The shortage of manpower was being made up by posting young soldiers from the Jat regimental centre. They were bewildered on their first posting direct to the battle zone in Mashkoh. Young soldiers usually feel apprehensive and nervous because they might very well die. Many times, battles come unexpectedly. And if it is your first battle, you might be giddy with anticipation. The young soldiers have a different persona on the battlefield, especially if it is their first one immediately after training in the regimental centre. All of them try to hide their fear. Fear does not mean cowardice. Thankfully, as soon as the action starts, they start feeling much better. There is no time to think about how you feel. Since they were greenhorns, I decided not to use them in actual combat but use them for administrative duties to carry ammunition, water, and rations for the men fighting on the top, as also casualty evacuation from the battle zone. The young soldiers were tough and did their job well.
Frankly speaking! During the early part of June, when the Indian Army had no success in its kitty, and 1 Naga, 18 Grenadiers, and 8 Sikh were helplessly trying to surround Tololing and Tiger Hill and losing men every day due to weather and enemy fire. I had unknown fear lurking on my mind – would we be able to drive away from the enemy from the top of the mountains? Will we be able to write a history for the unit or would be doomed to failure? Such thoughts often crossed my mind, but I kept them to myself. Though I had full confidence and trust in my battalion, in war, anything can happen. You can never be 100% sure of what the future lies in front of you. But after we started capturing the heights one by one, our confidence began to rise, and now we were waiting eagerly for our turn to display the grit and determination to succeed in capturing the given objective.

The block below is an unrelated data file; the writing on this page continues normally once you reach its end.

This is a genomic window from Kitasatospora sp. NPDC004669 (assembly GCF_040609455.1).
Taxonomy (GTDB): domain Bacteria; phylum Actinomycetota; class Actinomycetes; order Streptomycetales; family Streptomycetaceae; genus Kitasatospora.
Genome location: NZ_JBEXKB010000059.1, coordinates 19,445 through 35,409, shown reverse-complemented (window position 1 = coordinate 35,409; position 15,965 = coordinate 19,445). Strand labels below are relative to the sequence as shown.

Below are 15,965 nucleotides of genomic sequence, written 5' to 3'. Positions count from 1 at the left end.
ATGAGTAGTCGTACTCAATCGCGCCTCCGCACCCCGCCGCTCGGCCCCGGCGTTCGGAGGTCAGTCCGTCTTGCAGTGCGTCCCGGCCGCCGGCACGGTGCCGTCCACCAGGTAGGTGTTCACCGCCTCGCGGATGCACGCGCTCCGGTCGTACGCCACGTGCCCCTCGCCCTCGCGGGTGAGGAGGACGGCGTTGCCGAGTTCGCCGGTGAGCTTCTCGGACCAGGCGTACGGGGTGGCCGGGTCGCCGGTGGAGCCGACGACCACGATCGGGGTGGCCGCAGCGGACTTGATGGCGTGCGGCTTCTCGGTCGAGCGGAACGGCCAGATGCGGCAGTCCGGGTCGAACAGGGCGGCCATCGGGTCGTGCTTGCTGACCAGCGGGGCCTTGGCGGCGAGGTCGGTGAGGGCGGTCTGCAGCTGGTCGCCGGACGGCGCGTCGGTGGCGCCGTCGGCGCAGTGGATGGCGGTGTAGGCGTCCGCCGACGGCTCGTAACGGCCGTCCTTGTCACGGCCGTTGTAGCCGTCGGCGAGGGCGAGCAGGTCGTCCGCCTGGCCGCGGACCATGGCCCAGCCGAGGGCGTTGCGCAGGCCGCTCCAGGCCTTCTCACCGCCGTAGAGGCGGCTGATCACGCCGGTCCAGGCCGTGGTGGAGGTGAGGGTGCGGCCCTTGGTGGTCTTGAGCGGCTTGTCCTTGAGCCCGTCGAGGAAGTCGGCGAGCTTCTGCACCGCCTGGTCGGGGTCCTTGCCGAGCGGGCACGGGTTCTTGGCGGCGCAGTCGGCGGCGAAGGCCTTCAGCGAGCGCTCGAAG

I was also able to speak to my wife occasionally at late midnight because that was the time when the lines were not so busy. I use to inform her about the welfare of all the officers who were present with me at the battle zone. The same was passed by her, to other lady wives staying in Delhi NCR or other places. My wife was in constant touch with most of the ladies of the unit, and they used to share the news from the front occasionally. When a family member goes to war, the impact at home can be challenging. Support from each other is essential. Coping with stressful events is easier when you speak to your caring friends. Spouses used to share their feelings and encourage each other when feeling low. The more the family members communicate with each other, the less strain they would feel. The families need to keep up routines, take time to listen to each other, and not forget to do things that make them feel good. Emotions such as fear, anger, and feeling ‘numb’ are normal and common reactions to stress. It helps to manage tension if you share your feelings.